Fear not! I haven't been baking again. Opinion was divided as to whether the rainbow cake was actually edible or whether it would turn your insides the colours shown in the biology diagrams but Chez Moi it is disappearing fast. The chocolate cakes are long gone!
The sugar is to help me with this:
Clearly I need to find a one-armed teddy bear and announce that I have a custom made sweater for him and for his other arm, languishing at the bottom of the toy box because the other sleeve is done, I just couldn't face all of those ends. I am rapidly discovering that (a) I like fairisle an awful lot more when I'm knitting in the round and/or when the pattern hasn't been written so that I needed to use a new length of teal yarn for every dotty row. Seriously, it's a five row gap on straight knitting. I know I could have changed it but it actually looks best that way and more than anything I want this to look as attractive as possible; (b) I am not sufficiently awake in the morning to knit a detailed fairisle pattern. It was two days before I realised that the sleeve was 5cm shorter than the pattern said, by which point I'd sewn it in and trimmed the ends. I haven't lengthened it because I think it looks proportional like this and I'm not keen on super-long sleeves for babies but that's beside the point and (c) for once in my life my gauge is tighter than the pattern. It means that the jacket is a smidgen smaller than the pattern but it's the same size as a BSJ and I know that they fit babies so all will be well.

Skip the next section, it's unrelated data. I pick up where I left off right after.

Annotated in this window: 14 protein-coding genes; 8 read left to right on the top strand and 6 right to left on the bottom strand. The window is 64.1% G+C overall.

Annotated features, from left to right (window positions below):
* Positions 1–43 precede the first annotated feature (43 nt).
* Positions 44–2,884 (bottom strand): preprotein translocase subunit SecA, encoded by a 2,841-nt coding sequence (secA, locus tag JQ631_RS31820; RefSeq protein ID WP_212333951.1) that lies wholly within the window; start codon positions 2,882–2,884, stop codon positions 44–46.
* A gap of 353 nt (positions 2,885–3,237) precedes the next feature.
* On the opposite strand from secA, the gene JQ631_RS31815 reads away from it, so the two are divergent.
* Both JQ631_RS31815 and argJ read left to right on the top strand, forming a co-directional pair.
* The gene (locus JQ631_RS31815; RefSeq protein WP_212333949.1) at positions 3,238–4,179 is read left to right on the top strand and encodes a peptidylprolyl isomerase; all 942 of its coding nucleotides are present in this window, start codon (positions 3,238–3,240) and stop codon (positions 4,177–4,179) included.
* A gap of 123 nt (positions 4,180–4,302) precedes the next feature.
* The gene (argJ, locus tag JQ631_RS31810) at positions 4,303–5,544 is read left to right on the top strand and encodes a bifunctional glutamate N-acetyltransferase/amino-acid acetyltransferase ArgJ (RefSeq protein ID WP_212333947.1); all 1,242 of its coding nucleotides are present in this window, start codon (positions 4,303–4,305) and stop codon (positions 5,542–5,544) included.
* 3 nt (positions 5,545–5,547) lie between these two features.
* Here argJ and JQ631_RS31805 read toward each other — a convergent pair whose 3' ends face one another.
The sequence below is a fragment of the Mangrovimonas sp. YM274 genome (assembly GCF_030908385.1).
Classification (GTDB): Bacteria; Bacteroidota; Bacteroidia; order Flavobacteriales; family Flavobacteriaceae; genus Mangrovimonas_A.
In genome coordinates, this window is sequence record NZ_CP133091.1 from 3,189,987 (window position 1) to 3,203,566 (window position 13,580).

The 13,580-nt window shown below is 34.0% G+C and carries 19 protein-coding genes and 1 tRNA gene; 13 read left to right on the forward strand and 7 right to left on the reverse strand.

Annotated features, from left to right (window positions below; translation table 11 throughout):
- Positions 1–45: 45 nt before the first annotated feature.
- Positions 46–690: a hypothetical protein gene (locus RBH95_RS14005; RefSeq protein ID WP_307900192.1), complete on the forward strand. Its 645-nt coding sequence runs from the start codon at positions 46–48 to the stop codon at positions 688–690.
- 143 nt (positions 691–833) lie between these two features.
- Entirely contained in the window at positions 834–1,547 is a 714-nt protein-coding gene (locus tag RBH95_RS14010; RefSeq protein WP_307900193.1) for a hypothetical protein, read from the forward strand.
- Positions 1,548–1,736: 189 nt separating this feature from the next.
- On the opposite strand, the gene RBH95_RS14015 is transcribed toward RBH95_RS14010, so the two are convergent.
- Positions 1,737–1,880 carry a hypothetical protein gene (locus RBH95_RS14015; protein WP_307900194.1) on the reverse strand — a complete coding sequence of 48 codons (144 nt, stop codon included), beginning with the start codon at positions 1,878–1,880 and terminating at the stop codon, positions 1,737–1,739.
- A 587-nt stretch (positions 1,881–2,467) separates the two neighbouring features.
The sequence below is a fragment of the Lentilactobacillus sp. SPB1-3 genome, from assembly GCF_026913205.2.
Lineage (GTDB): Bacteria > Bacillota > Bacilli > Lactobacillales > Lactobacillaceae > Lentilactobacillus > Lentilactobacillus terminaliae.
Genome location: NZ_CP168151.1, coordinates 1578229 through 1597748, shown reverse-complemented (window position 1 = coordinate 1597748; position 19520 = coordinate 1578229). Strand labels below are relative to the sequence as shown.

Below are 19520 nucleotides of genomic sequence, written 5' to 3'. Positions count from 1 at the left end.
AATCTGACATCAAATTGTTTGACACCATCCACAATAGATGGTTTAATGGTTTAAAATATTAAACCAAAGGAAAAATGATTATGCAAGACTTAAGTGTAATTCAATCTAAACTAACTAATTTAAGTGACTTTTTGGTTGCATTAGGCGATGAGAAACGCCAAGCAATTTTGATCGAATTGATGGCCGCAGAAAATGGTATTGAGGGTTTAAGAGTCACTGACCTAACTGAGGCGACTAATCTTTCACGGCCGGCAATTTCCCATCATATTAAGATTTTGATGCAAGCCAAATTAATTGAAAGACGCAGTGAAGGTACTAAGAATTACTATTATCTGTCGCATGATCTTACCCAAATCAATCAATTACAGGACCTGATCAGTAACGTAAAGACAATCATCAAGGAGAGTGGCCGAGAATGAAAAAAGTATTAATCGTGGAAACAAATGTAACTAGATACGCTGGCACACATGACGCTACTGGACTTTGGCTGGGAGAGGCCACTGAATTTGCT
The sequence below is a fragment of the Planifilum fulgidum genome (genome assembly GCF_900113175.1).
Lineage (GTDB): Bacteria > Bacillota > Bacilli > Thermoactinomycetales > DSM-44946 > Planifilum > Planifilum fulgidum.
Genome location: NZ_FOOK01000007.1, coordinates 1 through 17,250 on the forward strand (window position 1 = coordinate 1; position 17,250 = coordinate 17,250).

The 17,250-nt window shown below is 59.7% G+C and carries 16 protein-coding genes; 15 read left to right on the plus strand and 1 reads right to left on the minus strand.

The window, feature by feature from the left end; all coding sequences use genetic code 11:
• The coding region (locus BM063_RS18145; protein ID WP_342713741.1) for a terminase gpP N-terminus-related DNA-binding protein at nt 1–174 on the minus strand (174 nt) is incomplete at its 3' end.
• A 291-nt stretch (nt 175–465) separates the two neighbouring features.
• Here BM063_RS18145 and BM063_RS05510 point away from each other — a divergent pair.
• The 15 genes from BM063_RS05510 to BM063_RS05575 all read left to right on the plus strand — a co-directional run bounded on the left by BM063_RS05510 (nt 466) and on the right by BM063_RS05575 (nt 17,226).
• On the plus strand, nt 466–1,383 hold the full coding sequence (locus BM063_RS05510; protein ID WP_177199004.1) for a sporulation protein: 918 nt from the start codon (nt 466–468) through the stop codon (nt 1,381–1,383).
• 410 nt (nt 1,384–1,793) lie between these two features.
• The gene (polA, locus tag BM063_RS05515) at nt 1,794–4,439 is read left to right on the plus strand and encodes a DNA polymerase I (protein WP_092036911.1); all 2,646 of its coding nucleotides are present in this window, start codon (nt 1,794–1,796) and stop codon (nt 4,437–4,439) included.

The sugar itself is another BSJ for a work baby which has so far evaded the camera. It's the same orange as the very first one I ever knit which is here, and it's very soothing.
Birmingham likes to consider itself an up and coming city and is very keen on art and sculpture type projects to show how cultured we all are. The current street exhibition is wicker work and you'll know where the title for today's post really came from when you see this:
An undeniably British figure, some way north of the big smoke.
I don't know how much of the sign you can read (click it for bigger) but the interesting bits are that the desert spiky plants in the sculpture are supposed to represent smoke and the chimney-pots include the Birmingham Bishop type pot. The only problem is deciding which one is a Birmingham Bishop.
Whilst I like this one:
I put my money on this one - because it looks like a chess piece
Google doesn't turn up anything special about Birmingham Bishop chimney pots so if anyone knows anything more, let me know.
The other unanswered question is which way round is Mary - the view above, or this one:
Whichever way she is facing, Mary is a more soothing sculpture than this next one, the one nearest to my office:
The subtext reads: "Your lunch hour is over, please return to your office now. Your lunch hour is over, please return to your office now. Your lunch hour is over, please return to your office now. " on a continuous loop.
Given how my professional life is governed by time - chargeable hours and minutes and targets for hours and minutes, and deadlines, deadlines and more deadlines, I find it a little uncomfortable to watch; it's a bit like a Sophie Kinsella novel, The Undomesticated Goddess which kicks off with a London solicitor who misses a registration deadline for a charge with costly consequences. Without spoiling the story too much I will say that all is not what it seems, and all's well that ends well, but whereas friends in other professions have read it as light train fiction, there isn't a lawyer I know who hasn't felt that kick in the base of their stomach when they read those first few chapters, and run through their current deadlines in their head - it's just a little too close for comfort.